The genesis of my father's blog is a typically optimistic plan he has for helping keep America strong in the next 15 years, a time period he chose because he sees himself going strong until at least age 93. I am helping him learn the Blogger tools, and I bought him a Pentax Optio digital camera, so he can experiment with adding photos. For the first post, we benefited from a serendipity. His brother's children had prepared a CD of old family photos, and we found one of Dad, his father, and his brother at Ocean Park, Maine, 70 some years ago. My father is seen leaning forward, a boy optimist gazing into the future, then as now.

Friday, August 05, 2005

The View from Boylston and Tremont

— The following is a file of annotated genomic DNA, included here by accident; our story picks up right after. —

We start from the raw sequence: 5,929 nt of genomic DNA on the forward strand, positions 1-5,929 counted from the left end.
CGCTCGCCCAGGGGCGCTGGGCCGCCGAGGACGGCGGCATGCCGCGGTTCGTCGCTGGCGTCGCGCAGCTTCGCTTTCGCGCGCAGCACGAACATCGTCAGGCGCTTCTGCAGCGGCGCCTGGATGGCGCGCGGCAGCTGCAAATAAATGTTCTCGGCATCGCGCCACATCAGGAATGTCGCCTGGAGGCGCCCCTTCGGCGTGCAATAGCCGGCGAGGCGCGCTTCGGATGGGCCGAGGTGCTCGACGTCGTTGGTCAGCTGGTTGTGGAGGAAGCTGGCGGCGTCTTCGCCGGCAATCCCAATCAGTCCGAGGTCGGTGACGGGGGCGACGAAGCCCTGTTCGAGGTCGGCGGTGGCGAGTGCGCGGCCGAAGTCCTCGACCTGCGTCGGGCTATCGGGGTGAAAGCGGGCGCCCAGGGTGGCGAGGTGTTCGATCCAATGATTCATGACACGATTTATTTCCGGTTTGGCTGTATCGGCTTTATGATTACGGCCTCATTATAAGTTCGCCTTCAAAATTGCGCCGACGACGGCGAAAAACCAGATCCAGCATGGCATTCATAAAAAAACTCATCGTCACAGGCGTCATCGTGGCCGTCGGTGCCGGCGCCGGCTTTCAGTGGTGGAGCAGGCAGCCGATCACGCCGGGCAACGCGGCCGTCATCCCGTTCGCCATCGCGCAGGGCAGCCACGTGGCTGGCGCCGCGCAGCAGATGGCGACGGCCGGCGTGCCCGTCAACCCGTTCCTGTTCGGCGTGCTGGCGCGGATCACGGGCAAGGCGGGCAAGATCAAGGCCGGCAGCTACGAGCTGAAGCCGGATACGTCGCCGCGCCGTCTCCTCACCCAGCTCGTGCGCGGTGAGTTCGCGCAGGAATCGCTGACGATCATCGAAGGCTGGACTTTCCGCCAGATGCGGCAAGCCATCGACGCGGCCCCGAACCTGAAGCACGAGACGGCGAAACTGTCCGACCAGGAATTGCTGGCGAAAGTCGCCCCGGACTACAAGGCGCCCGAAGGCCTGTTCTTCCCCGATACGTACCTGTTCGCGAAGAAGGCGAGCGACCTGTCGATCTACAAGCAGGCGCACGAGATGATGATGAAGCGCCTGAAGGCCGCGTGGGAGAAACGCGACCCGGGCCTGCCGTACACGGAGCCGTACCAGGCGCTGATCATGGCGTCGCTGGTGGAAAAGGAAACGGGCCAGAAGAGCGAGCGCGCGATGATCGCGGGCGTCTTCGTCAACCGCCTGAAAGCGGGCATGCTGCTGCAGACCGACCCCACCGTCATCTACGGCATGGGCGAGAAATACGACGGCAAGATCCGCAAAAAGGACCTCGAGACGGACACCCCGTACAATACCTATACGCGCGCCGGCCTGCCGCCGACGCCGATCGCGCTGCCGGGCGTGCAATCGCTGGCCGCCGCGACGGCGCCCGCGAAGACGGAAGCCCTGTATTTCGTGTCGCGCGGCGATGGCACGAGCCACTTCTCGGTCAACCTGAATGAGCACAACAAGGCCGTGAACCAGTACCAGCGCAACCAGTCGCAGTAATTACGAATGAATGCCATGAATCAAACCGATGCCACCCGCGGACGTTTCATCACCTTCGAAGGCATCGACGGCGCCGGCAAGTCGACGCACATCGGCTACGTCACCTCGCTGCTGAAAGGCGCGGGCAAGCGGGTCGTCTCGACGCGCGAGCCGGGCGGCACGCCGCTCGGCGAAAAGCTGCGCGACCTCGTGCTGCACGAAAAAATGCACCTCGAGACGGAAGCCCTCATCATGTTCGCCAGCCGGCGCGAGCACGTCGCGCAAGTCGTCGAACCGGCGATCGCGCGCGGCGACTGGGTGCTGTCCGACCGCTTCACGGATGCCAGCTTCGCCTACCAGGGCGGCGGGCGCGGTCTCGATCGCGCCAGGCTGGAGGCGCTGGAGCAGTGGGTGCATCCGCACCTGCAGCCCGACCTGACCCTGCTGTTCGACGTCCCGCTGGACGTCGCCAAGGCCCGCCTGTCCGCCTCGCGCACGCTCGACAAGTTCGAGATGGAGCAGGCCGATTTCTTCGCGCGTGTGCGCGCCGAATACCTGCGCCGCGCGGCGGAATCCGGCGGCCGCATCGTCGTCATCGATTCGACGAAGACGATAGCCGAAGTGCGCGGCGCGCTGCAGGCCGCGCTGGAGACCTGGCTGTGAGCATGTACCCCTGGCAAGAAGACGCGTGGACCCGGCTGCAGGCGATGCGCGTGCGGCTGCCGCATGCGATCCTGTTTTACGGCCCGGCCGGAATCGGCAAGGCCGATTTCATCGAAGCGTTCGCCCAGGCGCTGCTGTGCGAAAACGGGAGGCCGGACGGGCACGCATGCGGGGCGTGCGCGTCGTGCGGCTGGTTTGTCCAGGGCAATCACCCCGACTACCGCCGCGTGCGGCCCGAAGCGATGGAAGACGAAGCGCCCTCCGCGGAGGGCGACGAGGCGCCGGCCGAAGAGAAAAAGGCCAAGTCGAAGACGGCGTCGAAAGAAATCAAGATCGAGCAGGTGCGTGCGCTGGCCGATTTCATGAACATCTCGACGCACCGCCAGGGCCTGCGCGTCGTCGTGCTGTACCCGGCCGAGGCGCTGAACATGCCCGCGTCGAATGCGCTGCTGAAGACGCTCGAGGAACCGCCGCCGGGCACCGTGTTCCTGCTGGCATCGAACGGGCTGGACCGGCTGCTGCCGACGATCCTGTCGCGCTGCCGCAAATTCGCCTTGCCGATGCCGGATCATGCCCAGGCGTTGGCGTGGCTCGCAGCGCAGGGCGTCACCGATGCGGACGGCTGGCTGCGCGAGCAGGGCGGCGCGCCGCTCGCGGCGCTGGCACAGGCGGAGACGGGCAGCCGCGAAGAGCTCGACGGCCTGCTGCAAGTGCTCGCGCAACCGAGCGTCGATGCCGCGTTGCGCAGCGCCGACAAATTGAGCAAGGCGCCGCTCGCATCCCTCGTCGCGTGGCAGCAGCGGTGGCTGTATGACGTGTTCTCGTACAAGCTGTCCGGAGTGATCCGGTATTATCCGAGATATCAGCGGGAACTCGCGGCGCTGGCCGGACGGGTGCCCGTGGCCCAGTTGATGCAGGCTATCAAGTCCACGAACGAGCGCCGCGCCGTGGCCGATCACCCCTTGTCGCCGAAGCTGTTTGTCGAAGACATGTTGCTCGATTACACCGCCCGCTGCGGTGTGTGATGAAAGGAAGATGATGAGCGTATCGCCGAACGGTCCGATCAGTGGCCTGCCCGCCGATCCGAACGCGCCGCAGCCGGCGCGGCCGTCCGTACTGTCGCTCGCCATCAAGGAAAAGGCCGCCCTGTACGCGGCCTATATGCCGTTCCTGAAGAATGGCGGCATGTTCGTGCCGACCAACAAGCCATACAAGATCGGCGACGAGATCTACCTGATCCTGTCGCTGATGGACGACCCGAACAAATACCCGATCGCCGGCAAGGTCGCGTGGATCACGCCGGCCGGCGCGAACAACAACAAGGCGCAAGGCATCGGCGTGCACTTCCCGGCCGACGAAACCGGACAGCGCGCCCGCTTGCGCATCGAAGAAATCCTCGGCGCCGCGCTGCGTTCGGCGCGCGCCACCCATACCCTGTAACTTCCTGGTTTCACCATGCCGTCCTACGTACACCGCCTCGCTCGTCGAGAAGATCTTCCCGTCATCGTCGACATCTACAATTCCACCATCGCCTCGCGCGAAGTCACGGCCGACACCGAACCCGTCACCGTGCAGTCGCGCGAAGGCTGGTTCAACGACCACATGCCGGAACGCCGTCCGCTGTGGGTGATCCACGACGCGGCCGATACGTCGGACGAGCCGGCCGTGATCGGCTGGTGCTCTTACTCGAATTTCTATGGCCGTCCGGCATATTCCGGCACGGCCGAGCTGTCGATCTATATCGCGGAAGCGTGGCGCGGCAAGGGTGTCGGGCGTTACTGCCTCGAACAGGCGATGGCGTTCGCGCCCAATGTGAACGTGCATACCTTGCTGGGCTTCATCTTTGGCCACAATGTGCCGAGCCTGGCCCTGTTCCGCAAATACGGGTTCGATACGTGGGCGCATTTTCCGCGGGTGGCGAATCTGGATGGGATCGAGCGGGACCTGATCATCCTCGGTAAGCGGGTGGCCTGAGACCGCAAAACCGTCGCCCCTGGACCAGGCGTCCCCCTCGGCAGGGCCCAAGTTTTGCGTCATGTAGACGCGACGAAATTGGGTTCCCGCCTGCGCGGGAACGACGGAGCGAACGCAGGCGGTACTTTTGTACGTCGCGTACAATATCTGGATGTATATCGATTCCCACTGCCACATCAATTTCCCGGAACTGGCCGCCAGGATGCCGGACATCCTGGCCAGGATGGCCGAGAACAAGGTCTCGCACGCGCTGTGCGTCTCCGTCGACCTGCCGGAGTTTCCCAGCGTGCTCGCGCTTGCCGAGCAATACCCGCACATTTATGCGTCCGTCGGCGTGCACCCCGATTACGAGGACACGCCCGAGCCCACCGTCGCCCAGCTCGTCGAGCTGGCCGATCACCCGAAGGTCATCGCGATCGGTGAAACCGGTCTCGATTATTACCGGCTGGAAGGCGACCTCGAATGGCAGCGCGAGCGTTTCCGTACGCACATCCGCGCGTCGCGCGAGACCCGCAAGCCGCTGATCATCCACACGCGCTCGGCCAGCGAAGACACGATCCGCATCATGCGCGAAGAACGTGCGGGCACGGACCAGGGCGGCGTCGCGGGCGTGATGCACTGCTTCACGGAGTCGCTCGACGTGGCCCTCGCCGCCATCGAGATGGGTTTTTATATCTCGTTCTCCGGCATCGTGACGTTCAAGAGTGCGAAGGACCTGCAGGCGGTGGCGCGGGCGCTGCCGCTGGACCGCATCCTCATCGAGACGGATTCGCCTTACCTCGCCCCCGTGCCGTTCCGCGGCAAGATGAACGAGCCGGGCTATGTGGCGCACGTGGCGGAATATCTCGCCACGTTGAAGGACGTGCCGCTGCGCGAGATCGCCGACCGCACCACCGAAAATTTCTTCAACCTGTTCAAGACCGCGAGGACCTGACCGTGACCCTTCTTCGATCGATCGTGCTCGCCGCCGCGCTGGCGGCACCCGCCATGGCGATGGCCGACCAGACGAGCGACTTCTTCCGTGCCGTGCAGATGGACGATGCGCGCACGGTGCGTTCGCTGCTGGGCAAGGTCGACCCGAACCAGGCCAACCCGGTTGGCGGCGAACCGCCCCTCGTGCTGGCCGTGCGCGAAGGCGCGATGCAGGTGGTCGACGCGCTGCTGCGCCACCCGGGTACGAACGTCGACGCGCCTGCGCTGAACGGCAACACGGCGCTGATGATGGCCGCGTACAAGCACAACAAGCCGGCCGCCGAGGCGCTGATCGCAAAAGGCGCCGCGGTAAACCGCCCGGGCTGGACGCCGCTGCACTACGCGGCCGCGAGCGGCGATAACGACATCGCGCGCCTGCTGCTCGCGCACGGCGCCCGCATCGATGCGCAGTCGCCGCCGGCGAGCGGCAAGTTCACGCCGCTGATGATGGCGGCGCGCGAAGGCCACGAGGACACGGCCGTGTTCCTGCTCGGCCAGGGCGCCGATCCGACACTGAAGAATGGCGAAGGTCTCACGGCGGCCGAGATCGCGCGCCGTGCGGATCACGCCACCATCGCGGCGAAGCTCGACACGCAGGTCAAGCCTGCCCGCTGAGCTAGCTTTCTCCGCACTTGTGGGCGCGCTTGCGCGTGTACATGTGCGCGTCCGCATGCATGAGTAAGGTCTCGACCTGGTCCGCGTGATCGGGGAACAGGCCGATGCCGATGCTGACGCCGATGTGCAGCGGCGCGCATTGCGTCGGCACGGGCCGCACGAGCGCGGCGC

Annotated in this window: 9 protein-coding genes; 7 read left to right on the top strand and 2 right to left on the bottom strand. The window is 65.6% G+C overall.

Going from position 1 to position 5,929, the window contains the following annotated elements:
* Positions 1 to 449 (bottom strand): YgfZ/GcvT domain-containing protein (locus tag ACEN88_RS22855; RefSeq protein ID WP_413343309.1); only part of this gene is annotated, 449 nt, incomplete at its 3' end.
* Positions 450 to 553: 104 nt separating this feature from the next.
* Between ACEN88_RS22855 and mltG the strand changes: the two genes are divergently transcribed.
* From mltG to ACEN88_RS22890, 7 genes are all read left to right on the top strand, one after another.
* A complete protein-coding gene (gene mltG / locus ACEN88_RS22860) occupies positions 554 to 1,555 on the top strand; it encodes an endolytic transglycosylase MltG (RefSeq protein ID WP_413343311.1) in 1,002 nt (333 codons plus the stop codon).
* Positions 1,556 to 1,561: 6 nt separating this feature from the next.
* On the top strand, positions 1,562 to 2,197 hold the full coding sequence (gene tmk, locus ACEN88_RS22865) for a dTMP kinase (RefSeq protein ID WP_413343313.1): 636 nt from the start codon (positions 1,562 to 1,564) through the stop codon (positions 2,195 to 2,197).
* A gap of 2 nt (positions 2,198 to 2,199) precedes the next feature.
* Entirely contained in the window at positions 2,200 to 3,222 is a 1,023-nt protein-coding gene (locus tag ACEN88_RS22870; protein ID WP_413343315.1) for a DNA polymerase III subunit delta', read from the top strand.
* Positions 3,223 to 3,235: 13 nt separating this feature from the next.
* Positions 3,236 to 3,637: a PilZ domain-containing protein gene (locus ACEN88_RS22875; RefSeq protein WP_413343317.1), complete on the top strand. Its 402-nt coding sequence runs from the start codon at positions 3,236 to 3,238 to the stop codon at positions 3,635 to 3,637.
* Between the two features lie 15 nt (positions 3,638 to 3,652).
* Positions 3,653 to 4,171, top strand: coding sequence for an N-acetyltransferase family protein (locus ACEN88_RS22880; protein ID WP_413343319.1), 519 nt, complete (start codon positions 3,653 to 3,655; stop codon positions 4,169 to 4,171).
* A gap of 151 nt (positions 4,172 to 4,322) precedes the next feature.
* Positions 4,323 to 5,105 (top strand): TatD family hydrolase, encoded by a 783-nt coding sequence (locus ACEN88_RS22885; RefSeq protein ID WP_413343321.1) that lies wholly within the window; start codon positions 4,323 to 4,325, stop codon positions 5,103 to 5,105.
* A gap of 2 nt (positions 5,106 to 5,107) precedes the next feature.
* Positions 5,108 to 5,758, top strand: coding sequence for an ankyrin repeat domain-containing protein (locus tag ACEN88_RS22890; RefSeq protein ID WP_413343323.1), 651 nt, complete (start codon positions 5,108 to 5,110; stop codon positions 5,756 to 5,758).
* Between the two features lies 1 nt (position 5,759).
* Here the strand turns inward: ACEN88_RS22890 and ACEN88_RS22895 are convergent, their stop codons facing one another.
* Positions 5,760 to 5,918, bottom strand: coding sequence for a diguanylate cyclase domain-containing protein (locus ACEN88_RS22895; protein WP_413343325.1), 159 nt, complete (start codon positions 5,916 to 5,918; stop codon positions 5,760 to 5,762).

I have been scouting for a place where we can try downtown Boston life, a one-month rental in September and October, when the leaves will be turning. For now, I’m enjoying the cool air and hipster music in Starbucks at Boylston and Tremont Streets, across from the Boston Common. A kid surfs across Boylston on a skateboard. The pedestrians are more ethnically diverse and less physically fit than their Denver counterparts. There are more tourists here, gawking and shooting photos from duckboat and trolley tours. I hear more French spoken in Boston than Denver.